Greenhouse gases, including carbon dioxide, methane, nitrous oxide, ozone, and chlorofluorocarbons, increase the heat-trapping capabilities of the atmosphere. Evaporation from the ocean surfaces increased during the twentieth century, resulting in higher humidity that enhanced the greenhouse effect. It is projected that during the twenty-first century greenhouse gas concentrations will double or even quadruple from preindustrial levels. Increased urbanization also contributes to global warming, as buildings and roads hold heat. Climate simulations predict an average surface air temperature increase of 4.5–7°Fahrenheit (2.5–4°C) by 2100. This will increase the number of extremely hot days and, in temperate climates, double the number of very hot days, for an average increase in summer temperatures of 4–5°Fahrenheit (2–3°C). More heat-related illnesses and deaths will result.

The National Oceanic and Atmospheric Administration projects that the HI could rise substantially in humid regions of the tropics and subtropics. Warm, humid regions of the southeastern United States are expected to experience substantial increases in the summer HI because of increased humidity, even though temperature increases may be smaller than in the continental interior. Predictions for the increase in the summer HI for the southeast United States over the next century range from 8–20°Fahrenheit (4–11°C). This can lead to an increased risk of heat disorders such as heat cramps, heat exhaustion, and heatstroke, as well as increased respiratory distress for susceptible individuals.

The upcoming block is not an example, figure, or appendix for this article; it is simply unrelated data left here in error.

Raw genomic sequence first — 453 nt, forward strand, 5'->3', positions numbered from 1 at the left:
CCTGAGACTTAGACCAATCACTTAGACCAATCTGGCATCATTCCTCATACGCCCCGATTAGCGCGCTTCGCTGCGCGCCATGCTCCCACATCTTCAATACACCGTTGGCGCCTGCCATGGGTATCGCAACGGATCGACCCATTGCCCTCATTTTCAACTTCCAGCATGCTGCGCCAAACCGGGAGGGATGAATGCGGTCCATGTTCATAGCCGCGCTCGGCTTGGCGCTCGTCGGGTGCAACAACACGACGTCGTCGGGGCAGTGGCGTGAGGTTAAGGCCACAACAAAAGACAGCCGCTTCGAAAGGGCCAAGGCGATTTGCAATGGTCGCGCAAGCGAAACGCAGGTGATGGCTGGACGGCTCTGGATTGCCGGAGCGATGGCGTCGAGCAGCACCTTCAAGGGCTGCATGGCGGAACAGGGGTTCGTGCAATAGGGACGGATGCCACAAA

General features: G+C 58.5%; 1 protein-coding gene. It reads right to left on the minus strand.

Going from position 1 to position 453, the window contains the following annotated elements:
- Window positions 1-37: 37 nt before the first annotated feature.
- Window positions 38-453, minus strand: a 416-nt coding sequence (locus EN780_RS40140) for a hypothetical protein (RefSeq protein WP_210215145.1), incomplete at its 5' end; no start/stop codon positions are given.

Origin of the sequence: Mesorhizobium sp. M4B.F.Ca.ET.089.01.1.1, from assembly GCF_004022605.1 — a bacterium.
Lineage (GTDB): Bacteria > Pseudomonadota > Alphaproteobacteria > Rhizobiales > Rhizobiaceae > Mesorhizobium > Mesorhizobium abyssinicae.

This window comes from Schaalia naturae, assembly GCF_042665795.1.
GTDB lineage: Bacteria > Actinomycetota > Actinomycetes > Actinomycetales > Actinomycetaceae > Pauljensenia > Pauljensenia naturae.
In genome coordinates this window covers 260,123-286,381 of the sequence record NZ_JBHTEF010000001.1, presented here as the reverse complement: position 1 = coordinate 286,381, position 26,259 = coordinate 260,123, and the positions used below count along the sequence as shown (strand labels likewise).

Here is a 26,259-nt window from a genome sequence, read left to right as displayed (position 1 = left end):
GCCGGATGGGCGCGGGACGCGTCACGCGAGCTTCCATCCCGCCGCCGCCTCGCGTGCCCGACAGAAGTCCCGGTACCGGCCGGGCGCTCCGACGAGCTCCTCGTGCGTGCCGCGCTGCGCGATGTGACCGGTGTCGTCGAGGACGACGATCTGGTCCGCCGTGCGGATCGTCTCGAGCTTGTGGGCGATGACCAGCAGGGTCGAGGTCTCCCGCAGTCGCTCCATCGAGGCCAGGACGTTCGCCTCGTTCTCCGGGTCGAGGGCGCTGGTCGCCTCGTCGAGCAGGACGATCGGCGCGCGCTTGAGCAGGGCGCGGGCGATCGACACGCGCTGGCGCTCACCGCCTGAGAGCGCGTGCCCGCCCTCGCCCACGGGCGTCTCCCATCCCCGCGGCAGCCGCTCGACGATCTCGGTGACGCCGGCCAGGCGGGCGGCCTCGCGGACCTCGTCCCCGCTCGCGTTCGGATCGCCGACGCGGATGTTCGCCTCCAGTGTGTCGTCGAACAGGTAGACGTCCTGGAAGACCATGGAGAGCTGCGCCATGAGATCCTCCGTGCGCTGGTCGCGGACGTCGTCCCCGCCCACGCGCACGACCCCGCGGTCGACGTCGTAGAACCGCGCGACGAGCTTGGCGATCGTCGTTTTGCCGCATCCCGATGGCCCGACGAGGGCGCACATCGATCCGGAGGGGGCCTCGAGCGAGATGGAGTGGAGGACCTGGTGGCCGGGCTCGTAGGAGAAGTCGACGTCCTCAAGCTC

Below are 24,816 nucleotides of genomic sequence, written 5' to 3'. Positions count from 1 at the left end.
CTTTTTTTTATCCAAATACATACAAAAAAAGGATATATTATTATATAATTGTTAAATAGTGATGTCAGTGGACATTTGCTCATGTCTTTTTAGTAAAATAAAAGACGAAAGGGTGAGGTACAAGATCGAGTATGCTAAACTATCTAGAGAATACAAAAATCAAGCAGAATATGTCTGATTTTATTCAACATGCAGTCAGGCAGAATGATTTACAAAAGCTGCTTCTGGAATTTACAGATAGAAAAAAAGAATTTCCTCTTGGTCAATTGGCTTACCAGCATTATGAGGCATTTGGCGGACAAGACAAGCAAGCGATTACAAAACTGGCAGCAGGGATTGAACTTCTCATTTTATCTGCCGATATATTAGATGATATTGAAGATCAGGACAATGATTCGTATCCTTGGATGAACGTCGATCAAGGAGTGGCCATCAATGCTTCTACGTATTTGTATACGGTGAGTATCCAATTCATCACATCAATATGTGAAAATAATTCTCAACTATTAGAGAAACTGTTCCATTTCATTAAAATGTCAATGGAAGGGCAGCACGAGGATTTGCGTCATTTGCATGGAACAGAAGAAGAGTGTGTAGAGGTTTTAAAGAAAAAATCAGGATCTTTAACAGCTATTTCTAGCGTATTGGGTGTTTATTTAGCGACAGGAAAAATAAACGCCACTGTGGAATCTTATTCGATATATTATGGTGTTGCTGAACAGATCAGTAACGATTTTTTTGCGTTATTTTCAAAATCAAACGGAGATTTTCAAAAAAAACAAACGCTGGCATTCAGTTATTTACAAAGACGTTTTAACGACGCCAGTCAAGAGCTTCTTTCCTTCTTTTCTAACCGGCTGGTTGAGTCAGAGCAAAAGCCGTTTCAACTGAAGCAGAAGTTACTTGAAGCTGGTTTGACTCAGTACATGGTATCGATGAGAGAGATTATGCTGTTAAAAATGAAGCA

See also Climate change ; Heat disorders .



Barnosky, Anthony D. Heatstroke: Nature in an Age of Global Warming. Washington, DC: Island Press/Shearwater Books, 2009.

Barton, Bob. Safety, Risk, and Adventure in Outdoor Activities. Thousand Oaks, CA: Paul Chapman, 2007.

Cullen, Heidi. The Weather of the Future: Heat Waves, Extreme Storms, and Other Scenes from a Climate-Changed Planet. New York: HarperCollins, 2010.

Monbiot, George. Heat: How to Stop the Planet from Burning. Cambridge, MA: South End Press, 2007.


Centers for Disease Control and Prevention. “Extreme Heat [Hyperthermia].” http://emergency.cdc.gov/disasters/extremeheat/index.asp (accessed October 16, 2012).

Centers for Disease Control and Prevention. “Heat Stress.” http://www.cdc.gov/niosh/topics/heatstress (accessed October 16, 2012).

National Institutes of Health. “Heat Illness.” http://health.nih.gov/topic/HeatIllness (accessed October 16, 2012).


Centers for Disease Control and Prevention, 1600 Clifton Rd., Atlanta, GA, 30333, (404) 639-3534, (800) CDCINFO (800-232-4636); TTY: (888) 232-6348, inquiry@cdc.gov, http://www.cdc.gov .

National Oceanic and Atmospheric Administration, 1401 Constitution Ave. NW, Rm. 5128, Washington, DC, 20230, http://www.noaa.gov .

Margaret Alic
Revised by Tish Davidson, AM

  This information is not a tool for self-diagnosis or a substitute for professional care.